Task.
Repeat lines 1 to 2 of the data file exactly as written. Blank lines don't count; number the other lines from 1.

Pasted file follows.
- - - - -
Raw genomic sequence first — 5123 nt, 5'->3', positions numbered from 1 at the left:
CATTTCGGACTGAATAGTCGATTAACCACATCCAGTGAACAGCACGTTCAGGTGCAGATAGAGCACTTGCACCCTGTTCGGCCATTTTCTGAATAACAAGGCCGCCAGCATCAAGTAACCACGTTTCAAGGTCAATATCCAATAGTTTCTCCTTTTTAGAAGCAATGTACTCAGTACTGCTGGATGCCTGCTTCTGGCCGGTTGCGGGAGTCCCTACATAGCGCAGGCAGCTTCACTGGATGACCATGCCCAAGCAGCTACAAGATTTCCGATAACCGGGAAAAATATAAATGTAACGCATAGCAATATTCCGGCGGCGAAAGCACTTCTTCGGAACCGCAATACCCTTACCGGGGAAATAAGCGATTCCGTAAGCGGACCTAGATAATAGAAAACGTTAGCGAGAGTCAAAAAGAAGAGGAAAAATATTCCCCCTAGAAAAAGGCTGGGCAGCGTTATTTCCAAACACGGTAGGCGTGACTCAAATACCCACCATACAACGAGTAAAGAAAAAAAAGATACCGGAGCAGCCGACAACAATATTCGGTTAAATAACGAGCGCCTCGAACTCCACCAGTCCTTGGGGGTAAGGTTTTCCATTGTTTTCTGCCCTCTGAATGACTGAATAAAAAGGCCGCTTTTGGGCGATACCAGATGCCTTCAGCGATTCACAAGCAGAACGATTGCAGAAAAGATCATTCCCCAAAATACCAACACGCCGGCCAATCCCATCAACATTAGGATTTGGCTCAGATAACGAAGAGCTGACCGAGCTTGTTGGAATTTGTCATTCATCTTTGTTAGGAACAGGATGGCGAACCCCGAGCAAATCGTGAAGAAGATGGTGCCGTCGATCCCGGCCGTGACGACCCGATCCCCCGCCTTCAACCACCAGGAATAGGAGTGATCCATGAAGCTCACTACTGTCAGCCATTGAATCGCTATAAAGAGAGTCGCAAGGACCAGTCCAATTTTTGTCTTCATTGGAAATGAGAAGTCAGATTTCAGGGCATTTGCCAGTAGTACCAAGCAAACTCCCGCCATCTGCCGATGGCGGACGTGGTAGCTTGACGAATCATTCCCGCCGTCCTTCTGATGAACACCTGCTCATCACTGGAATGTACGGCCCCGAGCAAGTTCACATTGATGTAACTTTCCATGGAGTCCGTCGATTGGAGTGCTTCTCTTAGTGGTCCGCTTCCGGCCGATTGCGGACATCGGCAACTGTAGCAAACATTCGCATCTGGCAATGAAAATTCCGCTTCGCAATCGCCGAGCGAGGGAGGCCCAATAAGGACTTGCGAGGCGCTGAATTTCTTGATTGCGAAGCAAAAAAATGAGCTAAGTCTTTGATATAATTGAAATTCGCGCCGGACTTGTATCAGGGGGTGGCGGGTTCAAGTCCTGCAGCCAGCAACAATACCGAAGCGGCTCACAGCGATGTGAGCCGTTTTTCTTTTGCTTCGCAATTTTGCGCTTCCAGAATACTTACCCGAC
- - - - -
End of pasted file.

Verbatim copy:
Raw genomic sequence first — 5123 nt, 5'->3', positions numbered from 1 at the left:
CATTTCGGACTGAATAGTCGATTAACCACATCCAGTGAACAGCACGTTCAGGTGCAGATAGAGCACTTGCACCCTGTTCGGCCATTTTCTGAATAACAAGGCCGCCAGCATCAAGTAACCACGTTTCAAGGTCAATATCCAATAGTTTCTCCTTTTTAGAAGCAATGTACTCAGTACTGCTGGATGCCTGCTTCTGGCCGGTTGCGGGAGTCCCTACATAGCGCAGGCAGCTTCACTGGATGACCATGCCCAAGCAGCTACAAGATTTCCGATAACCGGGAAAAATATAAATGTAACGCATAGCAATATTCCGGCGGCGAAAGCACTTCTTCGGAACCGCAATACCCTTACCGGGGAAATAAGCGATTCCGTAAGCGGACCTAGATAATAGAAAACGTTAGCGAGAGTCAAAAAGAAGAGGAAAAATATTCCCCCTAGAAAAAGGCTGGGCAGCGTTATTTCCAAACACGGTAGGCGTGACTCAAATACCCACCATACAACGAGTAAAGAAAAAAAAGATACCGGAGCAGCCGACAACAATATTCGGTTAAATAACGAGCGCCTCGAACTCCACCAGTCCTTGGGGGTAAGGTTTTCCATTGTTTTCTGCCCTCTGAATGACTGAATAAAAAGGCCGCTTTTGGGCGATACCAGATGCCTTCAGCGATTCACAAGCAGAACGATTGCAGAAAAGATCATTCCCCAAAATACCAACACGCCGGCCAATCCCATCAACATTAGGATTTGGCTCAGATAACGAAGAGCTGACCGAGCTTGTTGGAATTTGTCATTCATCTTTGTTAGGAACAGGATGGCGAACCCCGAGCAAATCGTGAAGAAGATGGTGCCGTCGATCCCGGCCGTGACGACCCGATCCCCCGCCTTCAACCACCAGGAATAGGAGTGATCCATGAAGCTCACTACTGTCAGCCATTGAATCGCTATAAAGAGAGTCGCAAGGACCAGTCCAATTTTTGTCTTCATTGGAAATGAGAAGTCAGATTTCAGGGCATTTGCCAGTAGTACCAAGCAAACTCCCGCCATCTGCCGATGGCGGACGTGGTAGCTTGACGAATCATTCCCGCCGTCCTTCTGATGAACACCTGCTCATCACTGGAATGTACGGCCCCGAGCAAGTTCACATTGATGTAACTTTCCATGGAGTCCGTCGATTGGAGTGCTTCTCTTAGTGGTCCGCTTCCGGCCGATTGCGGACATCGGCAACTGTAGCAAACATTCGCATCTGGCAATGAAAATTCCGCTTCGCAATCGCCGAGCGAGGGAGGCCCAATAAGGACTTGCGAGGCGCTGAATTTCTTGATTGCGAAGCAAAAAAATGAGCTAAGTCTTTGATATAATTGAAATTCGCGCCGGACTTGTATCAGGGGGTGGCGGGTTCAAGTCCTGCAGCCAGCAACAATACCGAAGCGGCTCACAGCGATGTGAGCCGTTTTTCTTTTGCTTCGCAATTTTGCGCTTCCAGAATACTTACCCGAC